What is great about this list particular list from my vantage point is that since it is from Booklist, these are ALL books you should have in a general, public library horror collection. These are the best horror books from a journal that specifically reviewed them for a public library audience.
So, go check you shelves and order these up for your patrons. And I second Bill’s Christopher Conlon love [see below].
I have also reposted the list for the lazy among you below:
Top 10 Horror: 2015.
Ott, Bill (author).
FEATURE. First published May 15, 2015 (Booklist).
This list of the best horror fiction reviewed between May 15, 2014, and May 1, 2015, covers the gamut, from an old-fashioned horror novel, tasting of blood and dust, to a zombie plague (what would a top 10 list be without one?) to a grisly, darkly comedic road trip.
Consumed. By David Cronenberg. 2014. Scribner, $26 (9781416596134).
For cineasts raised on Cronenberg’s twisted videos, his first novel will seem like a homecoming: a character who snips off pieces of her flesh and eats them, for example. His dense, aristocratic prose is saturated with details of technology, sex, and disease—all forms of cannibalism, he suggests—and every salacious bit is elevated to a thing of perverse beauty.
Fall of Night. By Jonathan Maberry. 2014. St. Martin’s/Griffin, $15.99 (9781250034946).
Picking up at the very moment Dead of Night ended, this sequel throws the reader headlong into a zombie plague. Maberry, no slouch at action and suspense, does some of his most visceral and terrifying writing ever here.
The House of Small Shadows. By Adam Nevill. 2014. St. Martin’s, $25.99 (9781250041272).
From the opening line’s echo of Manderley (“As if by a dream Catherine came to the Red House”), readers will find themselves in the sickly sweet, rotted-silk grip of a decaying gothic nightmare. A haunted-house tale like no other, this is one of those rare horror novels that’s upsetting enough to make the reader want to take the damn thing out back and bury it.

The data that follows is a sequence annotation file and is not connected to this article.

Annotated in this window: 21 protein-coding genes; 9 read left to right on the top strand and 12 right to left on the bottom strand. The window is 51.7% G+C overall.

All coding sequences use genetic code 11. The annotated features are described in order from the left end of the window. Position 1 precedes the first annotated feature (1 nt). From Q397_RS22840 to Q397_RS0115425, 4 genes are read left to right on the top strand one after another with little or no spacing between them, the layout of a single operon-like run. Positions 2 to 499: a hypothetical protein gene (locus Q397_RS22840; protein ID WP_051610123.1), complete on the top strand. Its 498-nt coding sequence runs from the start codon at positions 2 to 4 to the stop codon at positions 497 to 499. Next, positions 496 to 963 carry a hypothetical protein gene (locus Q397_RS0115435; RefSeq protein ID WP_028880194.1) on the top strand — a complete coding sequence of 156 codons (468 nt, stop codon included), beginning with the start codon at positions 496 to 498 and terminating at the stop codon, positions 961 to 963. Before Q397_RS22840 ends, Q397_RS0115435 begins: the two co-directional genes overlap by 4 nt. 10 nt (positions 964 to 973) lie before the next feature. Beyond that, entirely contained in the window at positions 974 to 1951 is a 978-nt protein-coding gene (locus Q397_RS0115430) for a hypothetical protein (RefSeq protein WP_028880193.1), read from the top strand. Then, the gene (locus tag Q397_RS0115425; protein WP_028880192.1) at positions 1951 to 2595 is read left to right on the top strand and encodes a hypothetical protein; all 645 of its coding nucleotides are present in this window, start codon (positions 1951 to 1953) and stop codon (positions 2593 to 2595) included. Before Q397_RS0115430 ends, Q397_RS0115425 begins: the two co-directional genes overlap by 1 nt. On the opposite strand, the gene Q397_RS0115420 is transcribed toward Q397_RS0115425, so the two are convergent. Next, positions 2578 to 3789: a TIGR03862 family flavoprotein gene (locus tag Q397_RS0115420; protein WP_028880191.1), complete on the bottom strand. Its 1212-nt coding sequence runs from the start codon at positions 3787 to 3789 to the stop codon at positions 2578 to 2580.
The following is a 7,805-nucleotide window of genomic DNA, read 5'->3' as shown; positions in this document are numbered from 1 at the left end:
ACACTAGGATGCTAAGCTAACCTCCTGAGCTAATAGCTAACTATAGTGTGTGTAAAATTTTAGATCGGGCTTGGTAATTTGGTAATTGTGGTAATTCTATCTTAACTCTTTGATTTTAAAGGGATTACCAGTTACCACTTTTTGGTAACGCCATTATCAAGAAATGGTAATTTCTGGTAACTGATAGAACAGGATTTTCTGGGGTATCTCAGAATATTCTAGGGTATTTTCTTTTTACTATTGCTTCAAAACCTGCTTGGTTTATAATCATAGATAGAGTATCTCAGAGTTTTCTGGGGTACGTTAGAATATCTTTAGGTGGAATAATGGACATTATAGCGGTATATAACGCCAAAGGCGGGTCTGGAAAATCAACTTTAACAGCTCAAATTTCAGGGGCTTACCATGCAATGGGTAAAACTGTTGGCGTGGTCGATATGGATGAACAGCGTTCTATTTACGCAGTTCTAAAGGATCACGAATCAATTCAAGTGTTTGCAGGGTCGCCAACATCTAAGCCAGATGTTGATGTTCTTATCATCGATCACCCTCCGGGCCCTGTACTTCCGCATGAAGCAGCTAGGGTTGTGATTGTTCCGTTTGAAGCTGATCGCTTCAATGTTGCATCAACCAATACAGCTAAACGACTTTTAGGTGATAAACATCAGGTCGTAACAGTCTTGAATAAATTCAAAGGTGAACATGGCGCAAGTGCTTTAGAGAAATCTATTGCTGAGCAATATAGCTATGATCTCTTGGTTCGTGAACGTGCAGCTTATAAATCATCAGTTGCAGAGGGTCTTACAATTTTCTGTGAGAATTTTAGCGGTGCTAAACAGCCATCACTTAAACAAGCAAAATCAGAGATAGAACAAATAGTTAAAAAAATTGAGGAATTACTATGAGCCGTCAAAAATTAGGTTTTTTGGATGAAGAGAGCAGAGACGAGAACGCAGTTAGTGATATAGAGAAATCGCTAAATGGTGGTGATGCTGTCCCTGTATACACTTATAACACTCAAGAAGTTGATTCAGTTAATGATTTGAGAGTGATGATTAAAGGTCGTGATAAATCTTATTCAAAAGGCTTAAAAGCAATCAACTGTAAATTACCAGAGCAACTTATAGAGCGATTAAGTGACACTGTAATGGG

Lock In. By John Scalzi. 2014. Tor, $24.99 (9780765375865).
This tightly plotted, highly imaginative tale takes place about 25 years after a virus called Haden’s syndrome left a small percentage of the world’s population locked inside their own bodies, conscious but unable to interact in any way. A genre-blending triumph that combines horror, mystery, and science fiction.
A Love like Blood. By Marcus Sedgwick. 2015. Pegasus, $24.95 (9781605986838).
In the aftermath of D-Day, an American soldier tours a Paris museum and comes upon a sight that will forever change (and damn) him: a man seemingly drinking a woman’s blood. Here’s a novel that tastes of blood and dust, just as a fine old-fashioned horror novel should.
Motherless Child. By Glen Hirshberg. 2014. Tor, $24.99 (9780765337450).
Hirshberg takes readers on a grisly yet darkly comedic road trip in this outstanding southern horror tale about two single moms and their unfortunate encounter with a shadowy and irresistible singer known as the Whistler. This one is a spine-tingler with smart dialogue, a thickly atmospheric setting, and plenty of visceral violence.
Positive. By David Wellington. 2015. Harper/Voyager, $26.99 (9780062315373).
Wellington uses the zombie apocalypse as a backdrop for a gripping story about the shattering of human society—the real villains here aren’t the zombies but, rather, the road pirates, looters, religious cultists, and other groups that have sprung up in the 20 years since the “crisis.” A masterful, epic-scale fantasy.
Revival. By Stephen King. 2014. Scribner, $30 (9781476770383).
In the kind of loose, garrulous voice that has marked his last decade, King spins the yarn of Jamie Morton and Reverend Charles Jacobs, whose lives wretchedly intertwine for 50 years. This is one of King’s most harrowing, most fatalistic works, and it’s right in his horror wheelhouse.
Savaging the Dark.
By Christopher Conlon. 2014. Evil Jester, $11.99 (9780615936772).
How’s this for a horror-novel opening: a terrified 11-year-old boy is gagged and handcuffed to a bed while our narrator, sixth-grade English teacher Mona Straw, licks the dirt from his feet. Conlon writes with literary depth and commercial aplomb; his days of too-little recognition seem numbered.
The String Diaries. By Stephen Lloyd Jones. 2014. Little, Brown/Mulholland, $26 (9780316254465),
In this ambitious, memorable debut novel, Hannah is on the run, her young daughter and her grievously wounded husband depending on her for their own survival. Her destination: a remote farmhouse in Wales; but, rather than a safe haven, the farmhouse could be her last stand against an evil that has pursued her family for nearly 200 years.